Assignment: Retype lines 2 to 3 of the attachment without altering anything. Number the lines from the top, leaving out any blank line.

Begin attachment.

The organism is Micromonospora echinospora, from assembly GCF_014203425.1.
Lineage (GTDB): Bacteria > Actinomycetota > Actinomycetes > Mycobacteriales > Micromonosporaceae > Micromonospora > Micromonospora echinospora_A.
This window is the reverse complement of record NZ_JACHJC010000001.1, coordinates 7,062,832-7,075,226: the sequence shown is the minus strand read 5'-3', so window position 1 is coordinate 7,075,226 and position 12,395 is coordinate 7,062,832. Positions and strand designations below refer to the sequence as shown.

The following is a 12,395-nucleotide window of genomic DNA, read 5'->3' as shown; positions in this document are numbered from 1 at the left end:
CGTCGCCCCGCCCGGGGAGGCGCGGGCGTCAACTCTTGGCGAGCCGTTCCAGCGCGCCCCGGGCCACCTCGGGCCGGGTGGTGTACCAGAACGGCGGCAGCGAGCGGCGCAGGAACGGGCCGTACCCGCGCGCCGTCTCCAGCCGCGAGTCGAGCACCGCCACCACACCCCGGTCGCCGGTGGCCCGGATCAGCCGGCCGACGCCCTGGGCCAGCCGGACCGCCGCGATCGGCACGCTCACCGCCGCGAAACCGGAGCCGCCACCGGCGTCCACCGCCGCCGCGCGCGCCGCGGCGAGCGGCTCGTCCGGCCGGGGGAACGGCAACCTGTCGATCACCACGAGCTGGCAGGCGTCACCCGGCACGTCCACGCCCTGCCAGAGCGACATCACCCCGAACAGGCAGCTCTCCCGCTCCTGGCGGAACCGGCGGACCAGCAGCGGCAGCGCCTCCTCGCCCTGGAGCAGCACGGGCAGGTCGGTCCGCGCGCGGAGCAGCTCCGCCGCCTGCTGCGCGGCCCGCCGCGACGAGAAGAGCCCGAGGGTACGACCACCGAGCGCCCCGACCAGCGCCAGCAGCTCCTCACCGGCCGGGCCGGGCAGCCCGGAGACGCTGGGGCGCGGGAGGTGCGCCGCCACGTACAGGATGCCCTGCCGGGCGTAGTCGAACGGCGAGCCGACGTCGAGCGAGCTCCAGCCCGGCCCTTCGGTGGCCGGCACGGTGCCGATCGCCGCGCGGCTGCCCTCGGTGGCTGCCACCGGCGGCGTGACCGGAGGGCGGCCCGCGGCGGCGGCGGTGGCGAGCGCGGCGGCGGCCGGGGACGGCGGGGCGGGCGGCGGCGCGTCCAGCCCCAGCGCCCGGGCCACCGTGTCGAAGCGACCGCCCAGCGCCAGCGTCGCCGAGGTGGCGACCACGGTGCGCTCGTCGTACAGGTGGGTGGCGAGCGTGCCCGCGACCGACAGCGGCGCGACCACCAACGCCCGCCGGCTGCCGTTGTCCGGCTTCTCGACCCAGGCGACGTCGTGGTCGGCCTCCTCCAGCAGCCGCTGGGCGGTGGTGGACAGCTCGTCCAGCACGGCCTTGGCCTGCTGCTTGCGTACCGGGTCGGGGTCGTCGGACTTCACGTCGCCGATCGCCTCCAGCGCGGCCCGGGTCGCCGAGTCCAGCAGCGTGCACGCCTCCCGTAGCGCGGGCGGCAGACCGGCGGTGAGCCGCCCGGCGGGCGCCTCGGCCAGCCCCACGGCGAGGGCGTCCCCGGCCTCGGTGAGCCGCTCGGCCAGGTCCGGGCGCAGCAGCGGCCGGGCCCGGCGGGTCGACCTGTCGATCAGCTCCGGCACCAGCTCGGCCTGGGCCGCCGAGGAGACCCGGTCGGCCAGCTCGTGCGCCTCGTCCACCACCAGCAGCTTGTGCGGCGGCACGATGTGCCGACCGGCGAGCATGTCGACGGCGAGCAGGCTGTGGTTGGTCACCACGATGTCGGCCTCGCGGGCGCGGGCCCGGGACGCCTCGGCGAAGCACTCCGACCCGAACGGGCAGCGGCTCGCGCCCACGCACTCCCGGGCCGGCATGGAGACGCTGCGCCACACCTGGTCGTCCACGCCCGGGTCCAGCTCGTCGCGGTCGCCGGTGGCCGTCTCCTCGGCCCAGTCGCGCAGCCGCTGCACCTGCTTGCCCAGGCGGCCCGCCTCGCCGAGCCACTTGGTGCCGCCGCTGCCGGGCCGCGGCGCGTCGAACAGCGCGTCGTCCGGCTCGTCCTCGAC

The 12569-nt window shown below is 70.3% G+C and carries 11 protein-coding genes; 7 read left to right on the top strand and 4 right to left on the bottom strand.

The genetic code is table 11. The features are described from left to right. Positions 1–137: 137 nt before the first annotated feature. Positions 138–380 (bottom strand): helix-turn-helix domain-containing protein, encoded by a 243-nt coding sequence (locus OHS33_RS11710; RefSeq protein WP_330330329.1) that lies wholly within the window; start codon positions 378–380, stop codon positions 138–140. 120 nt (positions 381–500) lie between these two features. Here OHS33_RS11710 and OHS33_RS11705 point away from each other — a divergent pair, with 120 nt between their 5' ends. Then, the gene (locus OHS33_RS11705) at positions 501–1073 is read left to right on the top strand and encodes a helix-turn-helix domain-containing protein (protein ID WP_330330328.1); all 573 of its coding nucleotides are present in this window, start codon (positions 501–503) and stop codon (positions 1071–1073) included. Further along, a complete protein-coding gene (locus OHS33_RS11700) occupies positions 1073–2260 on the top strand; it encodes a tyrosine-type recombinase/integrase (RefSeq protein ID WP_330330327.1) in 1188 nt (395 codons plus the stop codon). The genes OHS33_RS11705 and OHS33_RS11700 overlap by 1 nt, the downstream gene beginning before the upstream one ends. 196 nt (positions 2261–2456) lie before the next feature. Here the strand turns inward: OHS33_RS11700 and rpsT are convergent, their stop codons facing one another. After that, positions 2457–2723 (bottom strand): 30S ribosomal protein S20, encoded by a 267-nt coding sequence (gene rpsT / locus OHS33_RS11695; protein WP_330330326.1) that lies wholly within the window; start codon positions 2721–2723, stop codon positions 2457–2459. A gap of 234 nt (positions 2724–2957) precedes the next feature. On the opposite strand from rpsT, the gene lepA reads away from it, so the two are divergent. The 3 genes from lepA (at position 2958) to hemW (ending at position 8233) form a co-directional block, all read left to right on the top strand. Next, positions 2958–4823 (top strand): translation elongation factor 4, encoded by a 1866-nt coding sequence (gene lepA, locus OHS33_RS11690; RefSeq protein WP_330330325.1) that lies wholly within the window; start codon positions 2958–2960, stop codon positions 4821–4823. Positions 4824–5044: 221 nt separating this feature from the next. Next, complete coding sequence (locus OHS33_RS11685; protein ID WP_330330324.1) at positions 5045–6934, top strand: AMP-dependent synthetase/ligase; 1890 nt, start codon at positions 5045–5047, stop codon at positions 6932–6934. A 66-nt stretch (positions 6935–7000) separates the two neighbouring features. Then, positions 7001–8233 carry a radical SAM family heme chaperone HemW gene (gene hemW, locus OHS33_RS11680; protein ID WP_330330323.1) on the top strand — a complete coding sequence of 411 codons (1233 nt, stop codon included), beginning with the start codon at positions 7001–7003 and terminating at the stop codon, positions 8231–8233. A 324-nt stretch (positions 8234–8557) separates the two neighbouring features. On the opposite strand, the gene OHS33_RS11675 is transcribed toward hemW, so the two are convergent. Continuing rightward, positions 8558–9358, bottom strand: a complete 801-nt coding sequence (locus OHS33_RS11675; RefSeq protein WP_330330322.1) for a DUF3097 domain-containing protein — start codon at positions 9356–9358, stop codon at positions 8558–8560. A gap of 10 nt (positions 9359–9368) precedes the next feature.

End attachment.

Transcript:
Lineage (GTDB): Bacteria > Actinomycetota > Actinomycetes > Mycobacteriales > Micromonosporaceae > Micromonospora > Micromonospora echinospora_A.
This window is the reverse complement of record NZ_JACHJC010000001.1, coordinates 7,062,832-7,075,226: the sequence shown is the minus strand read 5'-3', so window position 1 is coordinate 7,075,226 and position 12,395 is coordinate 7,062,832. Positions and strand designations below refer to the sequence as shown.